(L-r) Moderator Hasan Yucel, Mark Perry and Khaled Elgindy. (PHOTO COURTESY SETA FOUNDATION)
Washington Report on Middle East Affairs, May 2020, pp. 59-60
Prognostication is never exact, but regional experts speaking at Washington, DC think tanks in the days following the unveiling of President Donald Trump’s “peace deal” for Israel and Palestine expressed doubt that the policies set forth in the plan could be undone—especially if the president secures a second term in office.
“They are burning the bridge back to a two-state solution,” Middle East Institute senior fellow Khaled Elgindy said at a Feb. 11 SETA Foundation event. “They’re not only blowing it up, but they’re ensuring that no one can rebuild it. This is a scorched earth policy.”
“If Trump has another four years and Israel starts implementing this on the ground, it’s not far-fetched to imagine that the world and the region will acquiesce to that new reality—and that is precisely what [Israeli Prime Minister Binyamin] Netanyahu and [presidential adviser Jared] Kushner are banking on,” Elgindy continued.
Trump’s plan isn’t introducing biased mediation into the conflict, but is rather placing the pro-Israel U.S. position into high gear, he said. “There is precedent for everything that Trump is doing, he’s just simply doing it in its most extreme form,” he commented. “It’s not trying to change the reality on the ground, it is trying to consecrate the reality on the ground as the final solution, as the permanent solution by getting rid of the rules of the game to begin with.”
One major but overlooked facet of the deal is the proposed transfer of villages home to a quarter of a million Palestinian citizens of Israel to the Palestinian Authority. Speaking at the National Interest Foundation’s (NIF) Feb. 12 event, University of Maryland Professor Shibley Telhami expressed alarm that the U.S. is endorsing a plan to strip people of their citizenship and forcibly transfer their land to another country. “It’s really extraordinary to think that there would be an American plan—the leader of the free world—proposing the transfer of territories with populations to another state mainly because of their ethnicity.”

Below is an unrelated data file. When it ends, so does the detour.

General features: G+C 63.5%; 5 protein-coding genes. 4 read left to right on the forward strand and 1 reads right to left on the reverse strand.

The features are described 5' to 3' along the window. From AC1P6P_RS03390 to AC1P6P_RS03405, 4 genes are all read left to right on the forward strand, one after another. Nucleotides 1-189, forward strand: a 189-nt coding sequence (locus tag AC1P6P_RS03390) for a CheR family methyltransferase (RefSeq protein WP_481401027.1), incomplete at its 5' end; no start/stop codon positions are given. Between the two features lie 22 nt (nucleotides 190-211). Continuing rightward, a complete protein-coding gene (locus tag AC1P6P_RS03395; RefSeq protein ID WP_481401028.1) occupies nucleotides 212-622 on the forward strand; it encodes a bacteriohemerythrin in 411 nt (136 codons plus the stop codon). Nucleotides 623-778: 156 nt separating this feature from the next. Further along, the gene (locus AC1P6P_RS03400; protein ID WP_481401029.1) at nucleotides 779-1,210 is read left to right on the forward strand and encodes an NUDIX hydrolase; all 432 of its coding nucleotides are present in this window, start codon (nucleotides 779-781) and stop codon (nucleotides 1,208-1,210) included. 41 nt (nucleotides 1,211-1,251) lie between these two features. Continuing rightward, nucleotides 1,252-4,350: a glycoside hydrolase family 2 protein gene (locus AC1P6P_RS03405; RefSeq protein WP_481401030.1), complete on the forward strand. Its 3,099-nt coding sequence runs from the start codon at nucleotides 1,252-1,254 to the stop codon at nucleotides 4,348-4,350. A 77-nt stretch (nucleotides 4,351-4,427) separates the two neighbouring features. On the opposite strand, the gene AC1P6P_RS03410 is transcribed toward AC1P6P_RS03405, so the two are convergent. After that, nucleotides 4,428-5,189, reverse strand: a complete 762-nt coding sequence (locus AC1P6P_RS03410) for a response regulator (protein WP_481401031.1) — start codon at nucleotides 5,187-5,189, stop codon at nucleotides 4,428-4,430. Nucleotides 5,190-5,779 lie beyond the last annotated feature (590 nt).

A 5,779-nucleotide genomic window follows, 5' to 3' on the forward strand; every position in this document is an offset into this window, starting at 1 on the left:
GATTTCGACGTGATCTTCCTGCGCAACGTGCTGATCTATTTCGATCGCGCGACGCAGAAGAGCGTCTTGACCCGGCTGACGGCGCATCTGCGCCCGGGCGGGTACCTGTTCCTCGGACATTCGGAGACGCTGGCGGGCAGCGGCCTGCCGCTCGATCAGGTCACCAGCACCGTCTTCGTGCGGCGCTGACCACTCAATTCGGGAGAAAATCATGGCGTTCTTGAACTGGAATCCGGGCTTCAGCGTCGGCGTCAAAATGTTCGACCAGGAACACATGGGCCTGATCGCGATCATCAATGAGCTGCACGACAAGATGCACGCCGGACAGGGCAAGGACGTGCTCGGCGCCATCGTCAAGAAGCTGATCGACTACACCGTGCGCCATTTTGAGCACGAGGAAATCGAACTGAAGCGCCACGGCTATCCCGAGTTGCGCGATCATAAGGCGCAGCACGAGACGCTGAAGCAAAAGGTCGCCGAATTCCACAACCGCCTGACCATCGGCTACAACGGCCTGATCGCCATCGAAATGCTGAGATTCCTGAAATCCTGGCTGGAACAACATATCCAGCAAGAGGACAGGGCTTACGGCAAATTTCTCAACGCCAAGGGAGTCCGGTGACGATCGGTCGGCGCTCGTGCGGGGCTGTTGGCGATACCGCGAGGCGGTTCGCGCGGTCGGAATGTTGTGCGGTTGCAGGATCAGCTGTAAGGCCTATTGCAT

Palestinian citizens of Israel do not want to surrender their citizenship, Telhami said. “They support a Palestinian state, they want Palestinian freedom, but they don’t want to be transferred under the Palestinian Authority [PA].”
Elgindy accused the PA of failing to effectively counter Trump’s plan. “It’s not at all clear that Mahmoud Abbas’ leadership has a strategy for confronting this very serious challenge other than registering opposition in various international forums,” he said. It appears the PA’s “non-strategy” mostly amounts to waiting out the Trump presidency, he added.
Palestinian journalist Said Arikat told the NIF audience that two things the Palestinians must do is “end their silly [internal] divisions” and cease security coordination with the Israeli occupation. “Security coordination is for one thing, and that is to prevent Palestinians from fighting back, resisting the occupation,” he said.
Independent author and foreign policy analyst Mark Perry argued that the deal makes manifest long-metastasizing divisions within the American Jewish community. “The primary conflict is between Israelis and American Jews,” he said at the SETA event. The majority of U.S. Jews, he added, increasingly see Israel as an “imperialistic and racially-based” society, causing them “to turn away from their previous loyalty to Israel.”
Perry said Israeli officials told him that they “very purposely cultivated their standing inside the evangelical Christian community” as a way to counterbalance growing Jewish disaffection with the state. “I got the sense the Israelis believed that Jewish Americans, because of their progressive values were going to be at some point in the future an inconstant partner of Israel and a critic of what Israel was doing.”